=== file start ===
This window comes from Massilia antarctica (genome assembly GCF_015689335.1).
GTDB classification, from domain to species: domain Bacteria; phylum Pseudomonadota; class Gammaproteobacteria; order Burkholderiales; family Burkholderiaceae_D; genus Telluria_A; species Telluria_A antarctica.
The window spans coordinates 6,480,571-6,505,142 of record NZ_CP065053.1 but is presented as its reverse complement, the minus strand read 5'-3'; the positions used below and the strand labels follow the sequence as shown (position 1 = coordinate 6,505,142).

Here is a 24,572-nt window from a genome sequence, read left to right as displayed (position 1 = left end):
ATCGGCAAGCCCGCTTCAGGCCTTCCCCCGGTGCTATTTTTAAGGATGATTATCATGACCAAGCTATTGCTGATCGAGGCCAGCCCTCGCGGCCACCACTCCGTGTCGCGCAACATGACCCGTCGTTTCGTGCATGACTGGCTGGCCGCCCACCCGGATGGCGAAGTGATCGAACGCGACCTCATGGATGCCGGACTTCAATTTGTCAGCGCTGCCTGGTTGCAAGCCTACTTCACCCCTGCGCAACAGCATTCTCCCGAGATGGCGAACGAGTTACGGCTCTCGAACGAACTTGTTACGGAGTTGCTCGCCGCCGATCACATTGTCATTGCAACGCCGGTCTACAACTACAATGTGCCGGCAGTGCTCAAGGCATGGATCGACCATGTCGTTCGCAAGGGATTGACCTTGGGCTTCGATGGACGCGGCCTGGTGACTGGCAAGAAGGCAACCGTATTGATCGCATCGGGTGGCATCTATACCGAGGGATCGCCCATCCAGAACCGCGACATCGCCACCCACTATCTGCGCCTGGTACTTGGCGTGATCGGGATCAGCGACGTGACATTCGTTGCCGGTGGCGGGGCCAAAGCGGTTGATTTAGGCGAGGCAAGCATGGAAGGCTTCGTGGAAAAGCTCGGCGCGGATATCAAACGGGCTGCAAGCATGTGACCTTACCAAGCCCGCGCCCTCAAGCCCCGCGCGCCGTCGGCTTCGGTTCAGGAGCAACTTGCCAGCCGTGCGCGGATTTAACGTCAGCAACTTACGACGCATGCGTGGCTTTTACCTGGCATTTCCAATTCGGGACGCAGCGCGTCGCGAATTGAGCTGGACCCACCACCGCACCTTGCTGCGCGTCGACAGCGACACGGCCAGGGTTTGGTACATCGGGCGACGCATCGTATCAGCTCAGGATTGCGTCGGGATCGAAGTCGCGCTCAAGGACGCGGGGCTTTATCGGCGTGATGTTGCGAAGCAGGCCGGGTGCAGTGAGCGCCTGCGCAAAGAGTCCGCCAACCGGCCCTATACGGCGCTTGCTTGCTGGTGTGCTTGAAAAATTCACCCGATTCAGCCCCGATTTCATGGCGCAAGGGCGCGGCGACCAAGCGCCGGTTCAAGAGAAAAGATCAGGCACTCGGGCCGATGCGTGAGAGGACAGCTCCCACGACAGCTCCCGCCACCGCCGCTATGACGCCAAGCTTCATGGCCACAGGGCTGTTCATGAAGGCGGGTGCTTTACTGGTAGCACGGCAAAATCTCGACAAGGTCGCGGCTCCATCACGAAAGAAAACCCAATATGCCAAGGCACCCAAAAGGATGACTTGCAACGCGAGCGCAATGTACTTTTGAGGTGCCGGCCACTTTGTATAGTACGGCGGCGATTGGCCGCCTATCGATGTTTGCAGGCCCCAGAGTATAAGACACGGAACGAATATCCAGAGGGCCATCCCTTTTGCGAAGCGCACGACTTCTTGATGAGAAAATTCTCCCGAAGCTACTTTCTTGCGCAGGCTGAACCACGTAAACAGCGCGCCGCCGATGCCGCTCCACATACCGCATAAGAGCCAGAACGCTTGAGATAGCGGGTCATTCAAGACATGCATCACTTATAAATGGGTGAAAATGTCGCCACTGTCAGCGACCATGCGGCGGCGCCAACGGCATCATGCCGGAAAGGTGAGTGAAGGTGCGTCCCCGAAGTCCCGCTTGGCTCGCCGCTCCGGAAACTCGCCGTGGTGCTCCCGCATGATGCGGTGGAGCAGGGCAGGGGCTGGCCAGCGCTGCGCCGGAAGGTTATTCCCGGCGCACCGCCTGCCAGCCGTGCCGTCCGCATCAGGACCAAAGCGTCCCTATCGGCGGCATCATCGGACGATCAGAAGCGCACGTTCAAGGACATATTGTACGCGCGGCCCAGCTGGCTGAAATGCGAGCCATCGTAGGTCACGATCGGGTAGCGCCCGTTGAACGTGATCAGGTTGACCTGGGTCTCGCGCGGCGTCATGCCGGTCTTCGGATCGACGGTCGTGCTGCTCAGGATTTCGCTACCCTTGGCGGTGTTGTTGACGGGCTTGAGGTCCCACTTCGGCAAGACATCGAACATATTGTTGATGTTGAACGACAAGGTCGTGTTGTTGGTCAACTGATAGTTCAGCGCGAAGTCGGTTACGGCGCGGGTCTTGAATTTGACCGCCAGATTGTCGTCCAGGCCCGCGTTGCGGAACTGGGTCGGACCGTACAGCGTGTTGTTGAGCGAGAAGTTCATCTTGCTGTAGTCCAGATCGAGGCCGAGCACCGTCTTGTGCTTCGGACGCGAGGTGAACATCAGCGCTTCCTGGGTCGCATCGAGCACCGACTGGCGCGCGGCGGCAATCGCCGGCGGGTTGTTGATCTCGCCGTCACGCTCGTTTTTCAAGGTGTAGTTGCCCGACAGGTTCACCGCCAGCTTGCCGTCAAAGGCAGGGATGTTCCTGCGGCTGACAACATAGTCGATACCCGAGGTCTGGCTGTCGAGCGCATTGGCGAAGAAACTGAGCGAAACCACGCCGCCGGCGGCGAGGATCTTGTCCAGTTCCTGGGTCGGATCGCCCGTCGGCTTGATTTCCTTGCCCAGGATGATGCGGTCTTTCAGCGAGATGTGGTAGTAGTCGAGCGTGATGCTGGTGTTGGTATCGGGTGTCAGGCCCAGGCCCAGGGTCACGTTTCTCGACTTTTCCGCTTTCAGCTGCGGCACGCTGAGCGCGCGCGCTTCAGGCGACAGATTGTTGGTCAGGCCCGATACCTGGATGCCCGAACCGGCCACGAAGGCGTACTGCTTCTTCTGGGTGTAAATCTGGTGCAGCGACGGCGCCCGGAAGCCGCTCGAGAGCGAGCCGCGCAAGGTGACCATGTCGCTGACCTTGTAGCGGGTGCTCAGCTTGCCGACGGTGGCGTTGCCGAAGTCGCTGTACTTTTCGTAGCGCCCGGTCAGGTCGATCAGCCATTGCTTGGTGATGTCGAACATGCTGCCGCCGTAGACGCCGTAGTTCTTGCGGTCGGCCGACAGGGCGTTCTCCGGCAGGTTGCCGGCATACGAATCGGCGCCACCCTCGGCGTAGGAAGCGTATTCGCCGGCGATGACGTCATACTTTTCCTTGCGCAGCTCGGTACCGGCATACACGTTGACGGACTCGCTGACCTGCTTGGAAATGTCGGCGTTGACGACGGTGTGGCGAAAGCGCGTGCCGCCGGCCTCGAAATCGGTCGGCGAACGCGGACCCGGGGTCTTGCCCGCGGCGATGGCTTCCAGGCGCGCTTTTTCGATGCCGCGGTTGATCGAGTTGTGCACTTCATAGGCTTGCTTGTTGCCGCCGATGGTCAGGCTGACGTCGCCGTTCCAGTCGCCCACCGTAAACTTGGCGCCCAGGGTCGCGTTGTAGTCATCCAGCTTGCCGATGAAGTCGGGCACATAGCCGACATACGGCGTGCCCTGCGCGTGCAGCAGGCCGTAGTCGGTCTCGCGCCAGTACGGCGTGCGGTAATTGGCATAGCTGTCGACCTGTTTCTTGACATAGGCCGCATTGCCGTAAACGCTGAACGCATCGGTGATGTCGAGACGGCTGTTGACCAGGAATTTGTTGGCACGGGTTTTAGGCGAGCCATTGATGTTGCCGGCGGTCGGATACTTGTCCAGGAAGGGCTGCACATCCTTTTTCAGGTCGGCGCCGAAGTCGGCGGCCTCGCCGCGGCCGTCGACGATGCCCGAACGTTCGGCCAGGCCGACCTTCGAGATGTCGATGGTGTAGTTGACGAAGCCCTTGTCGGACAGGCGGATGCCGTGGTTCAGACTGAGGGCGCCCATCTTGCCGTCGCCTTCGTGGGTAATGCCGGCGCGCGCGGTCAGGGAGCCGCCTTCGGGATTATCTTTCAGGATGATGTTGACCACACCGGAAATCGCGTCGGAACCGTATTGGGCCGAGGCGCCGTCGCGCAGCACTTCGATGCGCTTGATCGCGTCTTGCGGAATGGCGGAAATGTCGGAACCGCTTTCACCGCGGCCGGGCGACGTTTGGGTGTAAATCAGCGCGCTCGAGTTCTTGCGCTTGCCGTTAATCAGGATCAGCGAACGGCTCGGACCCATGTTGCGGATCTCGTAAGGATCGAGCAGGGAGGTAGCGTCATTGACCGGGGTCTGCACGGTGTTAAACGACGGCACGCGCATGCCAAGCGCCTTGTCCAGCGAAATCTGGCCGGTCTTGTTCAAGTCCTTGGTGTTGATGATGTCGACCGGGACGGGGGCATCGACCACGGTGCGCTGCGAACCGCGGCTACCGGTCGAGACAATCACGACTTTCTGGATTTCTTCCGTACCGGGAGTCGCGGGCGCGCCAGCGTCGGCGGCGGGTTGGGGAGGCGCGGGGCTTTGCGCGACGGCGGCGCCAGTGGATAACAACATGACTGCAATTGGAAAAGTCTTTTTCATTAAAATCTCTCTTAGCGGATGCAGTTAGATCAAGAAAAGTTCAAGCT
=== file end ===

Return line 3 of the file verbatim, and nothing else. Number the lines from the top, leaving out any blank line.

The window spans coordinates 6,480,571-6,505,142 of record NZ_CP065053.1 but is presented as its reverse complement, the minus strand read 5'-3'; the positions used below and the strand labels follow the sequence as shown (position 1 = coordinate 6,505,142).